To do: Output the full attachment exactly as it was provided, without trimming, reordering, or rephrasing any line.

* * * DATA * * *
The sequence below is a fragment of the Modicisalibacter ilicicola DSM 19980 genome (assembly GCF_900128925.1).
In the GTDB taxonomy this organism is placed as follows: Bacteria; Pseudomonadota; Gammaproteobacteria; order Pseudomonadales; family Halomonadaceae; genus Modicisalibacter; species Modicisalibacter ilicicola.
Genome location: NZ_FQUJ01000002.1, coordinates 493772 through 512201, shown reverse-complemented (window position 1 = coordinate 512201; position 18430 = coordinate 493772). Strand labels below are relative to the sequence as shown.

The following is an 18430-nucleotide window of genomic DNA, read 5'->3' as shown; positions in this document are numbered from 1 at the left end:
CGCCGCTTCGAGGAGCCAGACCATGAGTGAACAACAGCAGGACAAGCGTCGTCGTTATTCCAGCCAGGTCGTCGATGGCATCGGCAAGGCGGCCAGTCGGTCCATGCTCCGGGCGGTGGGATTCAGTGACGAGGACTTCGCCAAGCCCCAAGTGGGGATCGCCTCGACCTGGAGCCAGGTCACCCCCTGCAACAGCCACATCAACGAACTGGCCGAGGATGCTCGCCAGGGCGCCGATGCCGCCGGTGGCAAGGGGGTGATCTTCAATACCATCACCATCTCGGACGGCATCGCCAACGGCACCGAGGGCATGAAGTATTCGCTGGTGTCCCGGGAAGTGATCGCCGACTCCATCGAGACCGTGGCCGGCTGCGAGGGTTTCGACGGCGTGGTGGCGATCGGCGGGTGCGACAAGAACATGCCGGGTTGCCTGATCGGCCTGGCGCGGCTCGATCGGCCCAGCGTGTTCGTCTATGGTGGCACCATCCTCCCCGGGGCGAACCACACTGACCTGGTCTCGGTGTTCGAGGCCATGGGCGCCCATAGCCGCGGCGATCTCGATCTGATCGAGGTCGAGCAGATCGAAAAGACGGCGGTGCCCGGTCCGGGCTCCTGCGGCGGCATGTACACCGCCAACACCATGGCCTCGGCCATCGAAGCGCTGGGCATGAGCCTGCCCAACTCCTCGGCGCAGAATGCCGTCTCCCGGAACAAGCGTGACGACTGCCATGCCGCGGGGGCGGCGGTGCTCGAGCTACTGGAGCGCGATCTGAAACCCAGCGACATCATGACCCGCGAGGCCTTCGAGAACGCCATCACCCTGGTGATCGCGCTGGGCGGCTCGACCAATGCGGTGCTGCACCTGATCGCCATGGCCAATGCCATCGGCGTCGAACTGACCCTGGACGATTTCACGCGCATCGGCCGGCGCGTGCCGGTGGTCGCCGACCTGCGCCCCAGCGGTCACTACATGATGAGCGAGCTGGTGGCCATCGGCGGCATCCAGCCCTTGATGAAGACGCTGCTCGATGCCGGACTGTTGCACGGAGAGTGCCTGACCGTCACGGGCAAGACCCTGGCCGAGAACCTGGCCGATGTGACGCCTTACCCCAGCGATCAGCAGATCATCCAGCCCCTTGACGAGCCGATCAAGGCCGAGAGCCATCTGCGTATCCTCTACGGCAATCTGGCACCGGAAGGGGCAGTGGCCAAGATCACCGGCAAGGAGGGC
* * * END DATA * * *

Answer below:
The sequence below is a fragment of the Modicisalibacter ilicicola DSM 19980 genome (assembly GCF_900128925.1).
In the GTDB taxonomy this organism is placed as follows: Bacteria; Pseudomonadota; Gammaproteobacteria; order Pseudomonadales; family Halomonadaceae; genus Modicisalibacter; species Modicisalibacter ilicicola.
Genome location: NZ_FQUJ01000002.1, coordinates 493772 through 512201, shown reverse-complemented (window position 1 = coordinate 512201; position 18430 = coordinate 493772). Strand labels below are relative to the sequence as shown.

The following is an 18430-nucleotide window of genomic DNA, read 5'->3' as shown; positions in this document are numbered from 1 at the left end:
CGCCGCTTCGAGGAGCCAGACCATGAGTGAACAACAGCAGGACAAGCGTCGTCGTTATTCCAGCCAGGTCGTCGATGGCATCGGCAAGGCGGCCAGTCGGTCCATGCTCCGGGCGGTGGGATTCAGTGACGAGGACTTCGCCAAGCCCCAAGTGGGGATCGCCTCGACCTGGAGCCAGGTCACCCCCTGCAACAGCCACATCAACGAACTGGCCGAGGATGCTCGCCAGGGCGCCGATGCCGCCGGTGGCAAGGGGGTGATCTTCAATACCATCACCATCTCGGACGGCATCGCCAACGGCACCGAGGGCATGAAGTATTCGCTGGTGTCCCGGGAAGTGATCGCCGACTCCATCGAGACCGTGGCCGGCTGCGAGGGTTTCGACGGCGTGGTGGCGATCGGCGGGTGCGACAAGAACATGCCGGGTTGCCTGATCGGCCTGGCGCGGCTCGATCGGCCCAGCGTGTTCGTCTATGGTGGCACCATCCTCCCCGGGGCGAACCACACTGACCTGGTCTCGGTGTTCGAGGCCATGGGCGCCCATAGCCGCGGCGATCTCGATCTGATCGAGGTCGAGCAGATCGAAAAGACGGCGGTGCCCGGTCCGGGCTCCTGCGGCGGCATGTACACCGCCAACACCATGGCCTCGGCCATCGAAGCGCTGGGCATGAGCCTGCCCAACTCCTCGGCGCAGAATGCCGTCTCCCGGAACAAGCGTGACGACTGCCATGCCGCGGGGGCGGCGGTGCTCGAGCTACTGGAGCGCGATCTGAAACCCAGCGACATCATGACCCGCGAGGCCTTCGAGAACGCCATCACCCTGGTGATCGCGCTGGGCGGCTCGACCAATGCGGTGCTGCACCTGATCGCCATGGCCAATGCCATCGGCGTCGAACTGACCCTGGACGATTTCACGCGCATCGGCCGGCGCGTGCCGGTGGTCGCCGACCTGCGCCCCAGCGGTCACTACATGATGAGCGAGCTGGTGGCCATCGGCGGCATCCAGCCCTTGATGAAGACGCTGCTCGATGCCGGACTGTTGCACGGAGAGTGCCTGACCGTCACGGGCAAGACCCTGGCCGAGAACCTGGCCGATGTGACGCCTTACCCCAGCGATCAGCAGATCATCCAGCCCCTTGACGAGCCGATCAAGGCCGAGAGCCATCTGCGTATCCTCTACGGCAATCTGGCACCGGAAGGGGCAGTGGCCAAGATCACCGGCAAGGAGGGC